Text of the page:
Even if it appears overwhelming to overcome not only 500 years of modernity, but 5,000 years of patriarchal traditions, this is actually very little in comparison to the hundreds of thousands of years of human experiences outside patriarchy that we have to draw upon.

On the other hand, partial change/reform that maintains features of capitalist patriarchy will most probably, and quickly, lead back to the system that must to be overcome if we want to continue life on earth. Whether the alternative/s that can be found on this basis will again be matriarchal ones or not, cannot be foreseen. At least they will be post-patriarchal. At the moment it is historically open if matriarchy can be re-invented, and/or what a matriarchal society and a gift-economy would mean today.

What Has to be Done

What is needed is a re-version of a perverted parasitic society and (wo)mankind. The patriarchal “mother-father” as a “cyborg,” which is the alchemical materi- alization of a metaphysical fiction has to fade away as soon as possible. We can accomplish this in a number of ways, mainly:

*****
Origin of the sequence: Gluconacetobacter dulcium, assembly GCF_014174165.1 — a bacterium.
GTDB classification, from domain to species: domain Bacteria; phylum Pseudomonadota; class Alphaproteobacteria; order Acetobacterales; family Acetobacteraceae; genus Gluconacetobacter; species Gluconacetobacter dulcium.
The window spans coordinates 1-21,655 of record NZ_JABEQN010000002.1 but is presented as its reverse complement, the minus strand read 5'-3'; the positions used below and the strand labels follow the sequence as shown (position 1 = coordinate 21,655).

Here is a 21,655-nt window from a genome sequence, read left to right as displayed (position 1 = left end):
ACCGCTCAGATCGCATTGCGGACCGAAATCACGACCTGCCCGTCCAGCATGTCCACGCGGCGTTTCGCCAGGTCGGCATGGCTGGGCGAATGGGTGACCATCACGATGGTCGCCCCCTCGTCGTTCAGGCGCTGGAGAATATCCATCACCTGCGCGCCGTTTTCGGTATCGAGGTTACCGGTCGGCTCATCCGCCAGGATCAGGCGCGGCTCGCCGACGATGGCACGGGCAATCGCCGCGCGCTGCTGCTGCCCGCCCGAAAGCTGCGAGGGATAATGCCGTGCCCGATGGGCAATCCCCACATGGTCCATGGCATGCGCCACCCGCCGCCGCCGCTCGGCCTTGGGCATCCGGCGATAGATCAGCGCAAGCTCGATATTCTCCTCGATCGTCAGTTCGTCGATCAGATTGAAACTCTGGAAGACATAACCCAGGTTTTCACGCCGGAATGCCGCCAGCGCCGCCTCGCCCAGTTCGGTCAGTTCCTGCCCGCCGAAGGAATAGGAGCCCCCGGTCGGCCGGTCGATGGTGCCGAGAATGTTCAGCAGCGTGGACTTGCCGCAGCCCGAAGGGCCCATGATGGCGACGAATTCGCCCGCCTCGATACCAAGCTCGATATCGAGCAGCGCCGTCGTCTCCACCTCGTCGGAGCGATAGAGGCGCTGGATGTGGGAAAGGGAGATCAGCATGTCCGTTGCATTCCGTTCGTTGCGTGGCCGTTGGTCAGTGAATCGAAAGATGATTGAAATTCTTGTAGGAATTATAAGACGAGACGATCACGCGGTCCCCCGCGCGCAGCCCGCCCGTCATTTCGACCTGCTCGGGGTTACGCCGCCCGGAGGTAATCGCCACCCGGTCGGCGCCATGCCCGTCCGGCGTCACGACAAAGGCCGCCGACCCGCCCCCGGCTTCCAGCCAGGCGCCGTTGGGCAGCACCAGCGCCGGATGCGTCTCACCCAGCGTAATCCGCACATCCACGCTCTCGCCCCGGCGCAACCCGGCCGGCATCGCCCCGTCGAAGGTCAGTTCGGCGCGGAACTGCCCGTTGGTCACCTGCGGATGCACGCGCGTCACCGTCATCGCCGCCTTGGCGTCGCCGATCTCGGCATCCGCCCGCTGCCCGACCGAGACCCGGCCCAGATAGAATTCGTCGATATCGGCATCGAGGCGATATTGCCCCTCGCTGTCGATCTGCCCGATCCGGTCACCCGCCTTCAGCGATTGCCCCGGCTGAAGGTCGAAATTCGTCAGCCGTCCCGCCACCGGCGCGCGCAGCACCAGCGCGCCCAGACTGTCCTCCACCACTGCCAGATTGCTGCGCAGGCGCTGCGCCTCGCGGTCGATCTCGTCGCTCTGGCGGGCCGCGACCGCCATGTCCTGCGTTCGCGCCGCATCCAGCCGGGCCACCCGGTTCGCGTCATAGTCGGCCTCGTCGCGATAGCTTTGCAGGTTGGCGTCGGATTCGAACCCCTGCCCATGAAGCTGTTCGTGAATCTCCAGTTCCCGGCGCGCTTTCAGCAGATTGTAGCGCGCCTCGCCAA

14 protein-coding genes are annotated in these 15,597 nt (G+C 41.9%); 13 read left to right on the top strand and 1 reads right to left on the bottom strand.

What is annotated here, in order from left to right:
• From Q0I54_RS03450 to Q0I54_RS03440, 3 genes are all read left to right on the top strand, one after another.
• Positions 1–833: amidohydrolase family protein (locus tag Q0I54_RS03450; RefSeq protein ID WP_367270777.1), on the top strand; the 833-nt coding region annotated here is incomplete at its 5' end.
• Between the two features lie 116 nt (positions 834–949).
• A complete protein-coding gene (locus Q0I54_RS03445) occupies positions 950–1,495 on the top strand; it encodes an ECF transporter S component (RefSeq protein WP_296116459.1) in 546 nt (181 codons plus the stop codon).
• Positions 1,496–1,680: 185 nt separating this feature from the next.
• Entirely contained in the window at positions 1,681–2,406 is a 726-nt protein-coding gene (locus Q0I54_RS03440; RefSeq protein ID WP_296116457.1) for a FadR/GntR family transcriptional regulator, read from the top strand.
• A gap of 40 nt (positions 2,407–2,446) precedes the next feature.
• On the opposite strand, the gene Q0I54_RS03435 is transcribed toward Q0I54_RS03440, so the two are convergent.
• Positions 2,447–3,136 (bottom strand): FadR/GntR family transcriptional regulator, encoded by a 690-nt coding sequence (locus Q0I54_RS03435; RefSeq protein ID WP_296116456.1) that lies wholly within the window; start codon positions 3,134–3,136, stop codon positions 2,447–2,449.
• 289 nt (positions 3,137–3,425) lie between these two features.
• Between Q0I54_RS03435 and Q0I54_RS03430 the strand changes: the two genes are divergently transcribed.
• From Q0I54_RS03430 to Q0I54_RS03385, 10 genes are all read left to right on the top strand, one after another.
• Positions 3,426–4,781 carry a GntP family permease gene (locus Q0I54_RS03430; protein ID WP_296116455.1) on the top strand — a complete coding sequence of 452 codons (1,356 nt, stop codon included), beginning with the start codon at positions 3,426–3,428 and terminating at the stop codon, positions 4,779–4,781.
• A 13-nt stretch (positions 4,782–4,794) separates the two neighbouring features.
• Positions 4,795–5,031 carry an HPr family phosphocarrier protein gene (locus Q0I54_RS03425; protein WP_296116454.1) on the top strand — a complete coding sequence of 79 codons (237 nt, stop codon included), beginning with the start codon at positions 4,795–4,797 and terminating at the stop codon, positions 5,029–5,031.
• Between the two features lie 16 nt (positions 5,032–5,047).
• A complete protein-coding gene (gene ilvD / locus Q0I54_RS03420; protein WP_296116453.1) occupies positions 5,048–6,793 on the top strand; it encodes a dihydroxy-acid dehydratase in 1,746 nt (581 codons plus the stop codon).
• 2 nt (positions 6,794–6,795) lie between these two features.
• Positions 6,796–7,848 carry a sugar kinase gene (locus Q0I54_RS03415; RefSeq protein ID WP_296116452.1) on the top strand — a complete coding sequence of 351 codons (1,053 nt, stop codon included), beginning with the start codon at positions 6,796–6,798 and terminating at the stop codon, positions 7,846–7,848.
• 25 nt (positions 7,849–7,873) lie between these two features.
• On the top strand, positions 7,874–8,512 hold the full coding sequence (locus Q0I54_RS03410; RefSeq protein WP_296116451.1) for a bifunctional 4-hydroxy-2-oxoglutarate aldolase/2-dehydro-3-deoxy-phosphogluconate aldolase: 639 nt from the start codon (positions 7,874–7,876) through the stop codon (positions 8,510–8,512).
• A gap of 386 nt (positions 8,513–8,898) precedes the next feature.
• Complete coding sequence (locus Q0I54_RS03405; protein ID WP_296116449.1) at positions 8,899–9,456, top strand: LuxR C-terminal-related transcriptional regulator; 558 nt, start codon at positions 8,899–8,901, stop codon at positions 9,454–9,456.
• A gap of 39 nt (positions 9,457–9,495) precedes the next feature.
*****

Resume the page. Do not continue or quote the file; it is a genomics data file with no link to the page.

•de-constructing patriarchal institutions, policies, economies, technologies, and ideologies;

•making visible matriarchy as the second culture and the gift paradigm and recognizing their importance in every day life;

•giving up the metaphysical Gnostic worldview, including the belief in patri- archal religions and the patriarchal philosophy of idealism-materialism;

•re-gaining a matriarchal spirituality that leads again to a recognition of the

interconnectedness of all life; •not defining technology/progress any longer as having to produce a substitute

for life, women, and nature in general; •not defining economy any longer as having to produce a “value” and a

profit; •recognizing that the paradise which is supposed to be invented, is already